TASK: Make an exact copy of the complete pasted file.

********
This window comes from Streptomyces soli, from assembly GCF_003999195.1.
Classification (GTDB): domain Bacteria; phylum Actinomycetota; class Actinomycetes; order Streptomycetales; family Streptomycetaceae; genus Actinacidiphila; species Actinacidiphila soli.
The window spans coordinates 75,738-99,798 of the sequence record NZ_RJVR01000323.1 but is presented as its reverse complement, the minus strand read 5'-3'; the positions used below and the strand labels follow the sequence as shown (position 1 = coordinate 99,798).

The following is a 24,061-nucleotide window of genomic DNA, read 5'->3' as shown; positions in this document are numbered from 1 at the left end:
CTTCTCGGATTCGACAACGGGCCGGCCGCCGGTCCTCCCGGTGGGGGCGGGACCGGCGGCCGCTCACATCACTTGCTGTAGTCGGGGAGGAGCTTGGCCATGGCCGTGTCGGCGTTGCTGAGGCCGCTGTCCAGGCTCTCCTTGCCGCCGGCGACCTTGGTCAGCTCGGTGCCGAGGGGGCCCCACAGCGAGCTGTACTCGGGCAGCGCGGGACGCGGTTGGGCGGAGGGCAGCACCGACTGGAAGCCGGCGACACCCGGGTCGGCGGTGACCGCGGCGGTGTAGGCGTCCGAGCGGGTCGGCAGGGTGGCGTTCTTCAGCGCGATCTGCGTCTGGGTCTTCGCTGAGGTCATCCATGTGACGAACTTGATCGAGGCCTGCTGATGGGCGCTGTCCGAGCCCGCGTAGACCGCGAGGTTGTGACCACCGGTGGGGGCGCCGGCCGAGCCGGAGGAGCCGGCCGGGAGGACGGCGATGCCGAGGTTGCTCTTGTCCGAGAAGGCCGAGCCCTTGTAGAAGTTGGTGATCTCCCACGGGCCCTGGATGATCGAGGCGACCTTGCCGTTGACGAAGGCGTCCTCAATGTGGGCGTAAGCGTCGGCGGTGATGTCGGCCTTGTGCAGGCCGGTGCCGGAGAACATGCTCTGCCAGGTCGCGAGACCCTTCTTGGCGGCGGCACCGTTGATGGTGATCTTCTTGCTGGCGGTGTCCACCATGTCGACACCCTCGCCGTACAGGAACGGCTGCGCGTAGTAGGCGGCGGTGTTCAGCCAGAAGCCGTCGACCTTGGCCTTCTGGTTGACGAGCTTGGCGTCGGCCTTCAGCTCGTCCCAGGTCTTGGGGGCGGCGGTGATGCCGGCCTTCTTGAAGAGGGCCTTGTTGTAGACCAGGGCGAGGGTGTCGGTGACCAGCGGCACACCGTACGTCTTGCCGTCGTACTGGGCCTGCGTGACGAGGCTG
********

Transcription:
This window comes from Streptomyces soli, from assembly GCF_003999195.1.
Classification (GTDB): domain Bacteria; phylum Actinomycetota; class Actinomycetes; order Streptomycetales; family Streptomycetaceae; genus Actinacidiphila; species Actinacidiphila soli.
The window spans coordinates 75,738-99,798 of the sequence record NZ_RJVR01000323.1 but is presented as its reverse complement, the minus strand read 5'-3'; the positions used below and the strand labels follow the sequence as shown (position 1 = coordinate 99,798).

The following is a 24,061-nucleotide window of genomic DNA, read 5'->3' as shown; positions in this document are numbered from 1 at the left end:
CTTCTCGGATTCGACAACGGGCCGGCCGCCGGTCCTCCCGGTGGGGGCGGGACCGGCGGCCGCTCACATCACTTGCTGTAGTCGGGGAGGAGCTTGGCCATGGCCGTGTCGGCGTTGCTGAGGCCGCTGTCCAGGCTCTCCTTGCCGCCGGCGACCTTGGTCAGCTCGGTGCCGAGGGGGCCCCACAGCGAGCTGTACTCGGGCAGCGCGGGACGCGGTTGGGCGGAGGGCAGCACCGACTGGAAGCCGGCGACACCCGGGTCGGCGGTGACCGCGGCGGTGTAGGCGTCCGAGCGGGTCGGCAGGGTGGCGTTCTTCAGCGCGATCTGCGTCTGGGTCTTCGCTGAGGTCATCCATGTGACGAACTTGATCGAGGCCTGCTGATGGGCGCTGTCCGAGCCCGCGTAGACCGCGAGGTTGTGACCACCGGTGGGGGCGCCGGCCGAGCCGGAGGAGCCGGCCGGGAGGACGGCGATGCCGAGGTTGCTCTTGTCCGAGAAGGCCGAGCCCTTGTAGAAGTTGGTGATCTCCCACGGGCCCTGGATGATCGAGGCGACCTTGCCGTTGACGAAGGCGTCCTCAATGTGGGCGTAAGCGTCGGCGGTGATGTCGGCCTTGTGCAGGCCGGTGCCGGAGAACATGCTCTGCCAGGTCGCGAGACCCTTCTTGGCGGCGGCACCGTTGATGGTGATCTTCTTGCTGGCGGTGTCCACCATGTCGACACCCTCGCCGTACAGGAACGGCTGCGCGTAGTAGGCGGCGGTGTTCAGCCAGAAGCCGTCGACCTTGGCCTTCTGGTTGACGAGCTTGGCGTCGGCCTTCAGCTCGTCCCAGGTCTTGGGGGCGGCGGTGATGCCGGCCTTCTTGAAGAGGGCCTTGTTGTAGACCAGGGCGAGGGTGTCGGTGACCAGCGGCACACCGTACGTCTTGCCGTCGTACTGGGCCTGCGTGACGAGGCTG